It is Windows 7 on an HP P6000, and the problem is that the boot order does not persist across reboots. E.g.: I go into the BIOS and set to boot from hard drive, then CD/DVD drive, and it defaults the third and fourth to PXE and floppy respectively. I cannot remove or disable those, it has no option to do so that I've found.

After I save and quit, it boots normally into Windows. However, upon the next reboot it first tries PXE boot, then when that fails I am presented with a black screen saying:

Reboot and Select proper Boot device
or Insert Boot Media in selected Boot device and press a key


I replaced the battery but that did not fix the problem. I cannot get the settings to save in the BIOS so that it boots from the HDD first every time.

  • Another thought: is or was the computer an office computer? PXE is used in an office setting to "pre-boot" from a network before the operating system loads. It enables the IT folks to maintain the computer remotely. If you are using a PXE-configured computer at home, the boot failure is probably because it isn't finding the office network. There may be another setting somewhere that forces PXE when you reboot. If you are trying to change settings while connected to the office network, it is probably reloading default settings. I'm not familiar enough with PXE to tell you where to look. – fixer1234 Sep 14 '14 at 4:50
  • BTW, if you do figure out a way to permanently lower the PXE boot priority, it is a good idea to make the CD/DVD drive the first boot device. If there is no disk installed, it will boot from the hard disk (second boot device). This provides a mechanism to boot from something other than the hard disk if it fails, or you need to run a recovery disk, or you want to run a Linux liveDVD, etc. – fixer1234 Sep 14 '14 at 5:00
  • No, it's a neighbor's home desktop. It has never been a part of a office network as far as I know of. – Brian Sep 15 '14 at 14:40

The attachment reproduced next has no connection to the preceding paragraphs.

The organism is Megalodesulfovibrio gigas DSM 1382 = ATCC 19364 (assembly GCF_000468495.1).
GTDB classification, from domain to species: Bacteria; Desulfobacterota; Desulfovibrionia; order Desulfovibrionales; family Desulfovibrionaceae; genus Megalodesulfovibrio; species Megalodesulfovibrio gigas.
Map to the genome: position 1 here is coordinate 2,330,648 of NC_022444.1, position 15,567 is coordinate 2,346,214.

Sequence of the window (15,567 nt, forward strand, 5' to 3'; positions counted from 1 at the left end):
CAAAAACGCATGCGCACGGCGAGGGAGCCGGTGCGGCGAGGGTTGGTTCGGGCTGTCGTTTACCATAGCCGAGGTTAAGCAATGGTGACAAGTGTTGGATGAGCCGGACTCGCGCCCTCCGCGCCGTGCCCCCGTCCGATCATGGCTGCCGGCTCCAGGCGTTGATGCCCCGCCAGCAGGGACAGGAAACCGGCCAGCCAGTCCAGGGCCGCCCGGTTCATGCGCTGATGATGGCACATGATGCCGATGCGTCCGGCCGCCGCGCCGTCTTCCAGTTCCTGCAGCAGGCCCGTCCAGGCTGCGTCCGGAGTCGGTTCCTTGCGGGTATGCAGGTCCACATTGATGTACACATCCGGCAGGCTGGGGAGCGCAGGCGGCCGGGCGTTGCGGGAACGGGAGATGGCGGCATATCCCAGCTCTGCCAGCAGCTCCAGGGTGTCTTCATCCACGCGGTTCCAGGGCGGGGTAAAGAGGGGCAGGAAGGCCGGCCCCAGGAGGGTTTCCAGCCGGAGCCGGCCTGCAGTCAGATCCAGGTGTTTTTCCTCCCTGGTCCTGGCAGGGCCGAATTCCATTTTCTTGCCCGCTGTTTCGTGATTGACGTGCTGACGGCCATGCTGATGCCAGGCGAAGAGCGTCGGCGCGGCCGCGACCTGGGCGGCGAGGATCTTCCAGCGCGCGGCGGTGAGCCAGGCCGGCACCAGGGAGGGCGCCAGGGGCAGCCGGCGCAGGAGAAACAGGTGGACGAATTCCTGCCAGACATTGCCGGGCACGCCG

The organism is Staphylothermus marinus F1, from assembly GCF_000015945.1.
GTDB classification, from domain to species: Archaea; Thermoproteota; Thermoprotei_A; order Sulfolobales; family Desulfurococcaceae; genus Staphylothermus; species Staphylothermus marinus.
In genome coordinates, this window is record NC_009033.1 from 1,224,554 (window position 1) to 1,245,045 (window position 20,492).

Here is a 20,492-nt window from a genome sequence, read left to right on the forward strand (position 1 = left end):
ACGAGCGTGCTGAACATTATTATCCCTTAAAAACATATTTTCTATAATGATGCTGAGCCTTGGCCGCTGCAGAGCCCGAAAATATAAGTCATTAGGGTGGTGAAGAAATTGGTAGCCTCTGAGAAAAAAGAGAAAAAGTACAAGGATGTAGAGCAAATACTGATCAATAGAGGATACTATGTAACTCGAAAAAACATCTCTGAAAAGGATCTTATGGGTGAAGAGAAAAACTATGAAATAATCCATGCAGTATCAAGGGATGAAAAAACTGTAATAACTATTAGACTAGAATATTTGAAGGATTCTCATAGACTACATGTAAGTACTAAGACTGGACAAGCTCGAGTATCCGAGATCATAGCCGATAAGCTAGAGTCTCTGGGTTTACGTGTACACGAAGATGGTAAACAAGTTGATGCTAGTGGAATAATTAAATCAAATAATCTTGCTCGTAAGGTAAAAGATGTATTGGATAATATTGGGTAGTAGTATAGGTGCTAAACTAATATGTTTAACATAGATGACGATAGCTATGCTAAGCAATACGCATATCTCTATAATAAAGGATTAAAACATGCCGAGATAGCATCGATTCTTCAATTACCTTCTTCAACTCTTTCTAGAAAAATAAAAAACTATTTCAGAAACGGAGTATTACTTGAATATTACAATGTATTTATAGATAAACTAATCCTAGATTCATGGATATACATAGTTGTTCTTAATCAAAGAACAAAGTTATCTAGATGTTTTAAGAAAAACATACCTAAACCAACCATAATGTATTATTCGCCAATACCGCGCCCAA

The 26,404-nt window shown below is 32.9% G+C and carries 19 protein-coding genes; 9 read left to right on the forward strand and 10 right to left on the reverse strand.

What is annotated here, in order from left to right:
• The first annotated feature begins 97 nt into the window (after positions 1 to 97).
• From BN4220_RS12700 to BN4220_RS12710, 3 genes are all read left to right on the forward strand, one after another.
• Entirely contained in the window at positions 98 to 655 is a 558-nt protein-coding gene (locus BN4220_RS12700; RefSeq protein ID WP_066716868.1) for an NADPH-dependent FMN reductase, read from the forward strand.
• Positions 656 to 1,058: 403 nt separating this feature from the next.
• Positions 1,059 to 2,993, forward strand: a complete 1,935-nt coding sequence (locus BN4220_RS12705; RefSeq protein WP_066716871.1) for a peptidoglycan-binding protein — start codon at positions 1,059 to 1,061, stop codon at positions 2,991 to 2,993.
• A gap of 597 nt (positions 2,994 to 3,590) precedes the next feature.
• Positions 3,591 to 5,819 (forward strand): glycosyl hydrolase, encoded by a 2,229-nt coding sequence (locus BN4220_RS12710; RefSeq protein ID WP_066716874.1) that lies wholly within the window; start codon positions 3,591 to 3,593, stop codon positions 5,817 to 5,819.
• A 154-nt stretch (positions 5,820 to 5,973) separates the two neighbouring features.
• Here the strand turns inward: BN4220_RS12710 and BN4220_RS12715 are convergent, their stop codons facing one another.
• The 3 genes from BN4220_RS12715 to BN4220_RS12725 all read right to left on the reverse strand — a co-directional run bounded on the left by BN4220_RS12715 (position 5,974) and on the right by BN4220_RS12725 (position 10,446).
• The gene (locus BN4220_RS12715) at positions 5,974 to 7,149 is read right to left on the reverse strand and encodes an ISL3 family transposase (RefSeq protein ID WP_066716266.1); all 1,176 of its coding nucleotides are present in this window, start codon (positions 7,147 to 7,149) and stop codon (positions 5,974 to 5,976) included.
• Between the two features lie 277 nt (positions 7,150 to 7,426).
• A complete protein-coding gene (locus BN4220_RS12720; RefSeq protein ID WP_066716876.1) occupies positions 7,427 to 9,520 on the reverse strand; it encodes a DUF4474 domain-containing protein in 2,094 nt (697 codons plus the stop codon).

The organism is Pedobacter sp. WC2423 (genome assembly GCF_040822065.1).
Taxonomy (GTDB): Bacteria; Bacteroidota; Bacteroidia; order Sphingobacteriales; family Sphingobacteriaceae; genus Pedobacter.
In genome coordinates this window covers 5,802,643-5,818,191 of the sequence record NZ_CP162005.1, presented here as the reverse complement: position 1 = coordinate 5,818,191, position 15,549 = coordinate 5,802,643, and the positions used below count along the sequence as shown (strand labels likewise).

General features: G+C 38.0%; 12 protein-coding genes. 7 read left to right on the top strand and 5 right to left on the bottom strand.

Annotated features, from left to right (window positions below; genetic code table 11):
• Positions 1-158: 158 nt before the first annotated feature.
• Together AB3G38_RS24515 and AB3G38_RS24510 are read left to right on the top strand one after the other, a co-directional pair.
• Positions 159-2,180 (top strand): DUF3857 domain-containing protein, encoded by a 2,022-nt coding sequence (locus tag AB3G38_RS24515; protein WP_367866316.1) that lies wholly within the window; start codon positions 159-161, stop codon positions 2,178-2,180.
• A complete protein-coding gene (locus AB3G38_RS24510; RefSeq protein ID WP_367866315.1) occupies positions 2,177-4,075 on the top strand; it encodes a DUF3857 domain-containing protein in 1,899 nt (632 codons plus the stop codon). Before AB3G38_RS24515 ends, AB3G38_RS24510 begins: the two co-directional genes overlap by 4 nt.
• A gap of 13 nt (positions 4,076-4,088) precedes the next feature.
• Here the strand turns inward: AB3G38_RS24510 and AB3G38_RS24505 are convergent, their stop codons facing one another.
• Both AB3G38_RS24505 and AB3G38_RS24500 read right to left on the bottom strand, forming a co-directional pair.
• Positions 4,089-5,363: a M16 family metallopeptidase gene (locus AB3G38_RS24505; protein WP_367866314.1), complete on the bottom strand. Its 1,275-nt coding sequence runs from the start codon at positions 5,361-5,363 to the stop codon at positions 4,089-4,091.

• I did a quick check online to see if this was a common problem with this model. Curiously, I came across almost the same experience a year ago: tomshardware.com/answers/id-1824500/boots-exit-bios-setup.html. Maybe someone else who is more of a BIOS expert will have an idea. – fixer1234 Sep 16 '14 at 3:39

The first thing to check is the CMOS battery (typically a button battery on the motherboard). They usually last 3-5 years, although their life can be shorter if the motherboards or computers were stored in a hot location before you bought the system. Check the expiration date on the replacement battery. It should still have at least 5 years on it.

  • There is no expiration date on the battery, it just says the manufacturer, voltage rating, and model. – Brian Sep 11 '14 at 17:07
  • Are you referring to the original battery or the replacement? The expiration date is typically on the retail packaging, not the battery, itself. You can check the voltage on the original battery if you have a voltmeter or a battery checker designed to test button cells (a regular tester may drain a button battery). They are usually 3 volt batteries, which are actually higher than that when fresh. If you use a voltmeter and it measures less than 2.7 volts with no load, it is weak. Less than about 2.5 volts should be replaced. – fixer1234 Sep 11 '14 at 17:27
  • If you don't have a meter or tester, it's cheap to just replace the battery and see if that fixes the problem. If the computer was purchased new more than a few years ago, add 6 months or a year to that for the battery age (more if the motherboard or computer was ever warehoused in a hot area), and you are likely at the life expectancy of the original battery. – fixer1234 Sep 11 '14 at 17:37
  • It probably is the battery, which is the original one that came with the computer. I don't have the voltmeter, so I'll just go pick up a replacement. Thank you. I'll mark your response as the answer if that fixes it. – Brian Sep 11 '14 at 18:58
  • It was not the battery, I think I may have found where the problem lies but I'm not sure what is causing it. – Brian Sep 14 '14 at 1:33

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